Supreme Court Considers Due-Process Rights of Criminal and Terrorist Aliens

Central American immigrants sit after turning themselves in to U.S. Border Patrol agents on December 8, 2015 near Rio Grande City, Texas. They had just illegally crossed the U.S.-Mexico border into Texas to seek asylum
John Moore/Getty Images

Members of the Supreme Court are considering arguments about the fate of foreigners who commit crimes or are suspected of terrorist acts and are facing deportation.

The justices will decide whether the Constitution requires that such suspects must instead be released into the general public while court proceedings are ongoing unless the federal government can present enough evidence to prove how dangerous they are.

For decades, the Immigration and Nationality Act passed by Congress requires that when a foreigner attempts to cross the U.S. border, federal agents shall detain that alien unless he is “beyond a doubt” entitled to cross. (In addition to allowing aliens to enter because they present proper documentation for visiting the country, the law also allows for certain emergency and humanitarian reasons to allow foreigners to enter the country on a case-by-case basis.)

In most areas of law, a person held by authorities can have a court hearing where the judge determines whether to allow that person to offer money as a bond in exchange for going free until his court date.

But not when it comes to immigration. Federal law requires that aliens who are caught crossing the border are not entitled to a bond hearing during removal proceedings. A separate law passed by Congress mandates that terrorist suspects and certain criminal aliens apprehended anywhere in the country shall not receive a bond hearing.

Nonetheless, the U.S. Court of Appeals for the Ninth Circuit held last October that sometimes those sorts of aliens must receive a bond hearing within six months of being detained by federal agents. And then they must get another hearing every six months if not deported during that time. If they are not given that hearing, they must be released without being deported.

In Jennings v. Rodriguez, lawyers for criminal and terrorist-suspect aliens brought a class-action lawsuit, arguing that the Constitution’s Due Process Clause from the Fifth Amendment in the Bill of Rights requires thousands of aliens governed by these federal laws to instead be given bond hearings. federal judges can release them indefinitely into the general population.

In a case decided in 2003, Justice Anthony Kennedy had written in a concurring opinion that as a general matter due process does not allow for detentions that are unreasonably long. Lawyers for both sides were clearly playing for Kennedy’s vote in this case.

The Obama administration found itself in the unusual position of fighting against aliens’ rights, with Acting Solicitor General Ian Gershengorn arguing that Congress made it clear that the federal government should continue to detain these aliens until they can be removed from the country.

Justice Elena Kagan asked that if “the government just has very, very big backlogs,” could things reach the point where a court could “simply say, well, three years is too long?”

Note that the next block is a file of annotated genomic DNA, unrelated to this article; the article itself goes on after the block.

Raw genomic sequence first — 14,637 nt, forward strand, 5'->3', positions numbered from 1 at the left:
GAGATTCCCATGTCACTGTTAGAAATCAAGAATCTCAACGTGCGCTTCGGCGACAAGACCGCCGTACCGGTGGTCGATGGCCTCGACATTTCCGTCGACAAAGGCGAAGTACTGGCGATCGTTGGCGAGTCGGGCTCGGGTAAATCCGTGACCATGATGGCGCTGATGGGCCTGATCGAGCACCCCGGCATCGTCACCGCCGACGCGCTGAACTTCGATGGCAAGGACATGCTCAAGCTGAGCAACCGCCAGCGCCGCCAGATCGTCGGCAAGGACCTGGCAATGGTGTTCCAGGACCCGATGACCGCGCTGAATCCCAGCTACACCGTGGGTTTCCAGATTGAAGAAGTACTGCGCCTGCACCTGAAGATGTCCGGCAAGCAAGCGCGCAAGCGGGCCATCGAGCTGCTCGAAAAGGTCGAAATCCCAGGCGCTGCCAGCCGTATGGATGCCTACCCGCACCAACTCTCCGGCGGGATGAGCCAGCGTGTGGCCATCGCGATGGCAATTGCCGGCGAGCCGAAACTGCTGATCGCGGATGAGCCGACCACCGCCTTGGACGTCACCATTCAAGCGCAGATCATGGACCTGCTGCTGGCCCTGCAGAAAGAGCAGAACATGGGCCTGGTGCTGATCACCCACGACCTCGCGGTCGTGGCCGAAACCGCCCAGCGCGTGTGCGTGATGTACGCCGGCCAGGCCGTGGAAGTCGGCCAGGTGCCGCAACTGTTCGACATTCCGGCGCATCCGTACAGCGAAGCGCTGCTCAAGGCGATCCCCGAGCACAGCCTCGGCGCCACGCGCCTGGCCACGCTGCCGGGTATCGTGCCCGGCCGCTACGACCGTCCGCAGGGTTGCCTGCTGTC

Gershengorn hedged on three years, but said that if it were approaching maybe 20 years that at some point constitutional problems would arise.

Chief Justice John Roberts seemed to push off the idea that this would trigger the Due Process Clause, pointing out that at some point indefinite detention would trigger habeas corpus rights (which are not near as broad as due process, and therefore would not potentially open Pandora’s Box the way due process could).

Justice Sonia Sotomayor asked the most aggressive questions of Gershengorn, asking “at what point does indefinite, albeit with a lengthy, far-off detention date, become unconstitutional?”

“What makes it unconstitutional in my mind is the unreasonable delay or detention,” she added.

Justice Samuel Alito asked questions suggesting that he might think it better if courts were to do case-by-case assessment where foreigners could petition for a writ of habeas corpus if they were detained too long, possibly sharing Roberts’ concerns of the sweeping nature of the High Court handing down a due-process decision in this case.

Kennedy also expressed skepticism regarding the due-process claim, pointing out that this case is a class action representing thousands of aliens, and that in such situations the Court must grant or deny the requested relief to all the members of the class.

He seemed to suggest that the different circumstances of different criminal aliens might mean that what is appropriate in one case might not be appropriate in others.

It is not entirely clear how the eight-member Supreme Court will decide this case, since the successor to the late Justice Antonin Scalia will not be part of this decision. If the Court ties 4-4 on the case, the justices could vote to rehear the case after a ninth justice is confirmed.

Ken Klukowski is senior legal editor for Breitbart News. Follow him on Twitter @kenklukowski.


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